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The Critical Value of Healthcare



Mark Butler


In 2021, after more than a year of a global Covid 19 pandemic, there are few people in Australia who don’t understand how important health policy is. Australia has avoided the horrible human tragedy that we’ve seen in so many countries around the world, thanks largely to the healthcare system Labor built over many decades. Australians understand more than ever that a healthy society is absolutely central to a just society, a strong economy, and a prosperous future.


Of course, Labor and in particular the Left has always understood this. We’ve understood this intellectually, but more importantly we’ve felt this in our bones since our creation, because it’s the marginalised workers and struggling families that know what it means to not have access to good healthcare. They know one untreated sickness can mean the difference between having a roof over your head, food on the table and a comfortable life and not having anything at all. That is why we created Medicare, its why we created the NDIS, and it is why Australians have historically trusted Labor to build a healthier country.


Building a healthier country is a job that is never finished. New medicines and other innovations offer better treatments for all manner of ailments, but ensuring universal access to ever improving care remains an enormous challenge. Like so many other working Australians, our healthcare workforce is all too often overstressed and undervalued, especially at a time like this. The impacts of climate change on health will only grow over time, putting more stress on a healthcare system that already feels stressed. Disparities between the cities and the regions remain an enormous challenge in a country as large as ours, while disparities between the health outcomes of Indigenous and Torres Strait Islander people and the rest of Australia remain a national disgrace. And the imperative of fixing an aged care system that is in crisis, and that will soon see the added stress of the Baby Boomer generation entering it is a massive national challenge, and an urgent one.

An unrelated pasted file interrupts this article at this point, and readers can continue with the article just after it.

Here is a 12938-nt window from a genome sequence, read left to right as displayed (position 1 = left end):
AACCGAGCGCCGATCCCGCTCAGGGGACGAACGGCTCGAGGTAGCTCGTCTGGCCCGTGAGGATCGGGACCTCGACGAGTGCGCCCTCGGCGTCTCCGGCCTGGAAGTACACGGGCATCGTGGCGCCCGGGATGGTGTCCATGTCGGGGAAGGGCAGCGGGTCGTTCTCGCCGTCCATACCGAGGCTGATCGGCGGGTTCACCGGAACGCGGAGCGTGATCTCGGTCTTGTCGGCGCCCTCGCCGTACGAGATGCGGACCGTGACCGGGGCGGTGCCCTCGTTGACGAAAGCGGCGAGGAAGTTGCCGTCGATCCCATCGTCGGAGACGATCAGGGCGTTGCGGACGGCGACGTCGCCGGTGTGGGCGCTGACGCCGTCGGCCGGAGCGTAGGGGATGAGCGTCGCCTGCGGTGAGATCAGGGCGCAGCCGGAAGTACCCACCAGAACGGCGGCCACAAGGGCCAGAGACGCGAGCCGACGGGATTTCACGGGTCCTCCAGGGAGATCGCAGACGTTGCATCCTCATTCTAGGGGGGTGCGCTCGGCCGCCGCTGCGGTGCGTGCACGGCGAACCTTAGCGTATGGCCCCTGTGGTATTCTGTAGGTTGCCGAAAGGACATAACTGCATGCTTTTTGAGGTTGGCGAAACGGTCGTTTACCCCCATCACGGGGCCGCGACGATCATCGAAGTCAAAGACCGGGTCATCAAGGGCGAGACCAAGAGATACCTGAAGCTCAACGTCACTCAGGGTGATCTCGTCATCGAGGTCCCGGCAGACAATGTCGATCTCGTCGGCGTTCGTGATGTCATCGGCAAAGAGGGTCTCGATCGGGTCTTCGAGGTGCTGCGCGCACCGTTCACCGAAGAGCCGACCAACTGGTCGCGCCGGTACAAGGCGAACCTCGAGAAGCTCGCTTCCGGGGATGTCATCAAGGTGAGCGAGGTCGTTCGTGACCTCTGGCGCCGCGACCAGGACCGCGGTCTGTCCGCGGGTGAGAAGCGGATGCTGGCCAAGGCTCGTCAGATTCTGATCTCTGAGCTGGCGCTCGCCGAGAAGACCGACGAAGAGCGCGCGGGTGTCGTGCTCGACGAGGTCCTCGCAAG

Does anyone believe that the Liberal party is up to addressing these challenges? That a party that opposed the creation of Medicare, and has since undermined it at every turn, will safeguard and expand Medicare? That a party that refuses to take responsible action on climate change will address the health impacts from climate change? That a party that opposes an Indigenous Voice to Parliament will address Indigenous health disadvantage? That the party that cut $1.7 billion in aged care funding will fix the aged care crisis and put a broken system on a path to care for older Australians including the baby boomers with the dignity, respect, and attention they deserve? I don’t believe it and I don’t think Australians do either.


I believe Australians know that only the Labor party can deliver a more universal, a more sustainable, and a more effective healthcare system. We will continue our great Labor legacy of building public and universal healthcare up, not tearing it down. We’ll ensure fair and equal access and respect for all Australians, regardless of race, sexual orientation, religion, or location. We’ll make sure the health workforce is better valued, supported, and listened to. We’ll make sure our healthcare system is ready to tackle modern challenges like climate change, rare and chronic diseases, and an ageing population. We’ll build our health industry capacity, from building a stronger clinical trial industry, to creating new vaccine and drug manufacturing industries, and reaping the rewards of the digital data revolution.


When Australians look at Anthony Albanese, they see a man who knows through personal experience the importance of a world class universal healthcare system, and they can trust him to maintain and build on that great Labor legacy.


Mark Butler is the Shadow Minister for Health and Ageing